Great Smoky Mountains National Park - The Early Years

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Memories of Developing
The National Park

Excerpts from a new book by Carlos C. Campbell entitled Memories of Old Smoky--a collection of stories and experiences from the early years of the Great Smoky Mountains National Park and the pre-park years.
(Reprinted with the permission of the author's granddaughter, Rebecca Campbell Arrants)

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Destinations of many popular hikes are some of the numerous waterfalls and cascades of the Great Smoky Mountains National Park, especially those on the Tennessee side of the park. Four of the most heavily visited, and most beautiful of these scenic displays of water are Rainbow Falls, on the north slope of Mount LeConte; Laurel Falls, on the trail between Fightin’ Creek Gap and Cove Mountain; Abrams Falls, most easily reached from the west end of Cades Cove; and Ramsey Cascades, in the Greenbrier wilderness area.

Rainbow Falls, approximately four miles from Cherokee Orchard and halfway to the top of LeConte, is normally just a slender ribbon of water making a plunge of about 70 feet. But after a hard rain or a prolonged general rain, it becomes a spectacular display of turbulent water. Its most unique appearance, however, is in the winter when the temperature has been below freezing for several consecutive days. On January 28, 1940 Guy Frizzell, Dutch Roth, and I left Knoxville in zero weather for a special hike to Rainbow Falls. In Gatlinburg, Chief Park Naturalist Arthur Stupka joined us. The thermometer had been well below freezing for a week or more and we expected and hoped to find two huge ice cones at the Falls—one built up from the bottom and the other an inverted cone hanging from the top. We even hoped that the two cones might have met, or nearly so, thus forming an icy "hour glass."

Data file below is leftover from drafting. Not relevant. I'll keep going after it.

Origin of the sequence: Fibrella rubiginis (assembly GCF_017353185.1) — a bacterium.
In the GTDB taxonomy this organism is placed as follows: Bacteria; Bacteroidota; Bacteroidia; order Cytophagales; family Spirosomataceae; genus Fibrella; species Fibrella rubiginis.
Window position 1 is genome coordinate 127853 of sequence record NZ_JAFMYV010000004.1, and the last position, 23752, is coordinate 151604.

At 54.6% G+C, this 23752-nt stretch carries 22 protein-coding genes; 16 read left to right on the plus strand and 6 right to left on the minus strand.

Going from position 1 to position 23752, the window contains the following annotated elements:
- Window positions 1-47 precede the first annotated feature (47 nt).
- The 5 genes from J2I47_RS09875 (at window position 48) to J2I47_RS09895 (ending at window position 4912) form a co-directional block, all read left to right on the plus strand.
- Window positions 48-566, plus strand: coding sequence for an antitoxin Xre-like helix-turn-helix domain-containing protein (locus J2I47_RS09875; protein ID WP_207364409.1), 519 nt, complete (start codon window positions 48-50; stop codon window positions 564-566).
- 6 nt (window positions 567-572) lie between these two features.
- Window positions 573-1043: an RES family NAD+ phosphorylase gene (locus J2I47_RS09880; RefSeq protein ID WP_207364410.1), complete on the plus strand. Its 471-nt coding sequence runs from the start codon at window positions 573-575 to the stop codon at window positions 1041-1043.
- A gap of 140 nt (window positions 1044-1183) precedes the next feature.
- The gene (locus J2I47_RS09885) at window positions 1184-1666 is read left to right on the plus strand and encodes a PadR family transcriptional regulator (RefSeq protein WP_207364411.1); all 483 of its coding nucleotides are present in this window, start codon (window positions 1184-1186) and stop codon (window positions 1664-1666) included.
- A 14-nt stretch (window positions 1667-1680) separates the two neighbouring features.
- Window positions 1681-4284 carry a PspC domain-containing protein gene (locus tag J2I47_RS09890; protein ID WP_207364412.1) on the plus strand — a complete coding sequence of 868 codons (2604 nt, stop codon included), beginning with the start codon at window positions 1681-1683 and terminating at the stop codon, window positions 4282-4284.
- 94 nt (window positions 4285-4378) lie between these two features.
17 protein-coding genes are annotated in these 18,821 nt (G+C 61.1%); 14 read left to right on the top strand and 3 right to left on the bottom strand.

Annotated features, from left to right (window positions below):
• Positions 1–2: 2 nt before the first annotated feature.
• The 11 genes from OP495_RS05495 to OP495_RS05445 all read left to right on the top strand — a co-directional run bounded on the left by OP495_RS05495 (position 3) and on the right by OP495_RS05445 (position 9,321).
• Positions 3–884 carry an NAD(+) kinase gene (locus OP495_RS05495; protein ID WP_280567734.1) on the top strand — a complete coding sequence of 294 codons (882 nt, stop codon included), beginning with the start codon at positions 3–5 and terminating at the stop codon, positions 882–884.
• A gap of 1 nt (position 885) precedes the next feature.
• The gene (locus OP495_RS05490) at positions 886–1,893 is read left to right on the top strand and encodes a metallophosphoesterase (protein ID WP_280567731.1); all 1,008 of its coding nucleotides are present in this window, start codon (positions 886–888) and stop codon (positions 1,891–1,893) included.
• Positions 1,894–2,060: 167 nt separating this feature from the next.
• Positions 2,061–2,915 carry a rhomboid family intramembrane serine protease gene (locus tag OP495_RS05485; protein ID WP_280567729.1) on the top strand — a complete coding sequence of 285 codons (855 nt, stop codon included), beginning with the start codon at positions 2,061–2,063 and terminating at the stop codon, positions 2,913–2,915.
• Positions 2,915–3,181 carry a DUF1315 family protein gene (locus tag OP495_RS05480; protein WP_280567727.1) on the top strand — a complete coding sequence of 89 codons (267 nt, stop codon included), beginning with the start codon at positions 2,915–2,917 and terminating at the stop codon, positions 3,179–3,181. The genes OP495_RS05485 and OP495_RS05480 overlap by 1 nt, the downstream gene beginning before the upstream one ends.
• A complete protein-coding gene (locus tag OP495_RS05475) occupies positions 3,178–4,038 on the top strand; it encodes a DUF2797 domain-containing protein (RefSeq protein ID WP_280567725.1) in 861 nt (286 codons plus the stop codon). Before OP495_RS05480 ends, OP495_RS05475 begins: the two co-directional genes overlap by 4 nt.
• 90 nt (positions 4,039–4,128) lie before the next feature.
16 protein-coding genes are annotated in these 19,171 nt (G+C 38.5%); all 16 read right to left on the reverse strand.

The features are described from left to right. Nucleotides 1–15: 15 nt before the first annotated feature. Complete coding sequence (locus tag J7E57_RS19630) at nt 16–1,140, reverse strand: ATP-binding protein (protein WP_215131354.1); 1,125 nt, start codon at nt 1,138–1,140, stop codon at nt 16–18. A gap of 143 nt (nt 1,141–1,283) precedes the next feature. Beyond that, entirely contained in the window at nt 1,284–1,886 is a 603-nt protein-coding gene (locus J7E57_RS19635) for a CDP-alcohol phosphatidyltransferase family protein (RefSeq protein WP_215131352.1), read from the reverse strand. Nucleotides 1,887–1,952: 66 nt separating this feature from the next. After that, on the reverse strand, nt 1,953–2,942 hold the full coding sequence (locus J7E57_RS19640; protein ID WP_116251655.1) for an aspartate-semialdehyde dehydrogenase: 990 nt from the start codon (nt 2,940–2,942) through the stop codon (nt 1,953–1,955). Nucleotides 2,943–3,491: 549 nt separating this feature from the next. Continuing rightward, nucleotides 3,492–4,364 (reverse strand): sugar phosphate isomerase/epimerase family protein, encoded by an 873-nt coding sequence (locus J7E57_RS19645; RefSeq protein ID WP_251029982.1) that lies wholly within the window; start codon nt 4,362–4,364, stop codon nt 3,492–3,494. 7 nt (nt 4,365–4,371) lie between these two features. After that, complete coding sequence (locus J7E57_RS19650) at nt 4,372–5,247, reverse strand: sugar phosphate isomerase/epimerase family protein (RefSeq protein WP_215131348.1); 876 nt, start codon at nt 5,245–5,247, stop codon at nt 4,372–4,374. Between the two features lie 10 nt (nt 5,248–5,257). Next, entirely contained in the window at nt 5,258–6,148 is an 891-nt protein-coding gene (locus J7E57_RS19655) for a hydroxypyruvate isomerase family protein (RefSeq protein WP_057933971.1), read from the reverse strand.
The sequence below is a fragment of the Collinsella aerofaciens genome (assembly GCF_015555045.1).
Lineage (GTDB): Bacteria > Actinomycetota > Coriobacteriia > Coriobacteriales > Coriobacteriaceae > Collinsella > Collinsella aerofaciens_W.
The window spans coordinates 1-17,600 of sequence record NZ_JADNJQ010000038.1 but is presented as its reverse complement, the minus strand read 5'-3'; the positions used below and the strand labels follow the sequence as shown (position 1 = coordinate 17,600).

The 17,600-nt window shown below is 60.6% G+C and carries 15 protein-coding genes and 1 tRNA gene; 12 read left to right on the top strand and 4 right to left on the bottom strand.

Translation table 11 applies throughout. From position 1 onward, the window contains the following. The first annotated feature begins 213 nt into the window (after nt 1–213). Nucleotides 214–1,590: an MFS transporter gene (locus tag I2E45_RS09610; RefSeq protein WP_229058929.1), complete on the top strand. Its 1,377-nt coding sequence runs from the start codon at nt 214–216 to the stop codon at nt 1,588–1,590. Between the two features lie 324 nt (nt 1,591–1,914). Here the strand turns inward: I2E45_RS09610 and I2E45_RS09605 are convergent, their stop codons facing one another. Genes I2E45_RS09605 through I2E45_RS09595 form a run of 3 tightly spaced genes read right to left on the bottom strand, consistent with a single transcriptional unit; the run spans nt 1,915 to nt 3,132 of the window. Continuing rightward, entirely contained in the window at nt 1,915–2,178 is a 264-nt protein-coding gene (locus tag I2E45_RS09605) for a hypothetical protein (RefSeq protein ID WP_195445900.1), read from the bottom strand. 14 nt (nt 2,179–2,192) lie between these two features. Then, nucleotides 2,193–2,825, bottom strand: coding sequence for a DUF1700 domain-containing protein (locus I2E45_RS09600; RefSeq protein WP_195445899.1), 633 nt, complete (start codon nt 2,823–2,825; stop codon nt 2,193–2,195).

When we parked the car at Cherokee Orchard we found a few inches of snow covering the ground. We had dressed warmly because of the severe cold at Knoxville. As soon as we entered the forest we were trudging through six inches of snow, except for Stupka who was wearing snowshoes. There wasn’t a cloud in the sky, and no wind. With the reflected heat from the snow we began to peel off the extra coats and sweaters and were quite comfortable hiking along in our shirtsleeves.

Upon reaching our destination we found that the lower cone had built up to a height of about 30 or 35 feet. The top one, however, was much shorter. We could see that the suspended icicles were more slender and not so long. Remnants of other upper cones were seen around the base of the lower. The direct and reflected heat at the top of the upper cones had caused them to break loose and fall; otherwise the two certainly would have met. Even though there was some ten feet between them, it was a thrilling and unusual sight.